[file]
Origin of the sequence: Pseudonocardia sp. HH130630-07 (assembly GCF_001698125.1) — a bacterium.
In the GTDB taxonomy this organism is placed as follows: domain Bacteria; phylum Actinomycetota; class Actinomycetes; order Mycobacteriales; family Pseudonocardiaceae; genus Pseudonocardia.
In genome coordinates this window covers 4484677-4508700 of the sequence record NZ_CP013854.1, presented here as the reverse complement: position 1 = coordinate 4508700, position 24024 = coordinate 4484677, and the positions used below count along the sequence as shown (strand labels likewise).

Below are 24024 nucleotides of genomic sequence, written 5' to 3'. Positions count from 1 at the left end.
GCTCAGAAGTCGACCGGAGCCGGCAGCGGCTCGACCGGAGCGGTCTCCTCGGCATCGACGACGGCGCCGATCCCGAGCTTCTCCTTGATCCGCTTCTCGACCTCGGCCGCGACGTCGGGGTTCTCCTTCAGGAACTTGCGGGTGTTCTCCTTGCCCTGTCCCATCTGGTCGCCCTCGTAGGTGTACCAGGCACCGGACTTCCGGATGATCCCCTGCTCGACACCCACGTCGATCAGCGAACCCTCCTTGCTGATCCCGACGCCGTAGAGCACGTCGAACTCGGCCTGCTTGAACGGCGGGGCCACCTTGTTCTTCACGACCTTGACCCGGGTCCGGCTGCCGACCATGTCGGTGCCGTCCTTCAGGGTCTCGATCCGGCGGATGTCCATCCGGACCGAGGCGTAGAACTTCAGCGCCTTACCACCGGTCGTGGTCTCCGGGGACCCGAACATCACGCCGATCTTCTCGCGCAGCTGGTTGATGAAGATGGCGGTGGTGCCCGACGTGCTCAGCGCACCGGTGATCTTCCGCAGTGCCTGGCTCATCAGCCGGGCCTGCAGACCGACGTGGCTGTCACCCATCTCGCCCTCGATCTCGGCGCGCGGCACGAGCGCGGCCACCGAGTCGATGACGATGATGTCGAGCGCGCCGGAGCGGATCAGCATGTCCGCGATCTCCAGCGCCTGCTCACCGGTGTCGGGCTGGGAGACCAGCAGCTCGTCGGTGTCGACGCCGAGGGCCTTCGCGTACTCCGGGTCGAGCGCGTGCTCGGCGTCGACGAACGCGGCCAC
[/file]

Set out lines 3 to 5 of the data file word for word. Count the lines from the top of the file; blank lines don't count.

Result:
In genome coordinates this window covers 4484677-4508700 of the sequence record NZ_CP013854.1, presented here as the reverse complement: position 1 = coordinate 4508700, position 24024 = coordinate 4484677, and the positions used below count along the sequence as shown (strand labels likewise).

Below are 24024 nucleotides of genomic sequence, written 5' to 3'. Positions count from 1 at the left end.
GCTCAGAAGTCGACCGGAGCCGGCAGCGGCTCGACCGGAGCGGTCTCCTCGGCATCGACGACGGCGCCGATCCCGAGCTTCTCCTTGATCCGCTTCTCGACCTCGGCCGCGACGTCGGGGTTCTCCTTCAGGAACTTGCGGGTGTTCTCCTTGCCCTGTCCCATCTGGTCGCCCTCGTAGGTGTACCAGGCACCGGACTTCCGGATGATCCCCTGCTCGACACCCACGTCGATCAGCGAACCCTCCTTGCTGATCCCGACGCCGTAGAGCACGTCGAACTCGGCCTGCTTGAACGGCGGGGCCACCTTGTTCTTCACGACCTTGACCCGGGTCCGGCTGCCGACCATGTCGGTGCCGTCCTTCAGGGTCTCGATCCGGCGGATGTCCATCCGGACCGAGGCGTAGAACTTCAGCGCCTTACCACCGGTCGTGGTCTCCGGGGACCCGAACATCACGCCGATCTTCTCGCGCAGCTGGTTGATGAAGATGGCGGTGGTGCCCGACGTGCTCAGCGCACCGGTGATCTTCCGCAGTGCCTGGCTCATCAGCCGGGCCTGCAGACCGACGTGGCTGTCACCCATCTCGCCCTCGATCTCGGCGCGCGGCACGAGCGCGGCCACCGAGTCGATGACGATGATGTCGAGCGCGCCGGAGCGGATCAGCATGTCCGCGATCTCCAGCGCCTGCTCACCGGTGTCGGGCTGGGAGACCAGCAGCTCGTCGGTGTCGACGCCGAGGGCCTTCGCGTACTCCGGGTCGAGCGCGTGCTCGGCGTCGACGAACGCGGCCAC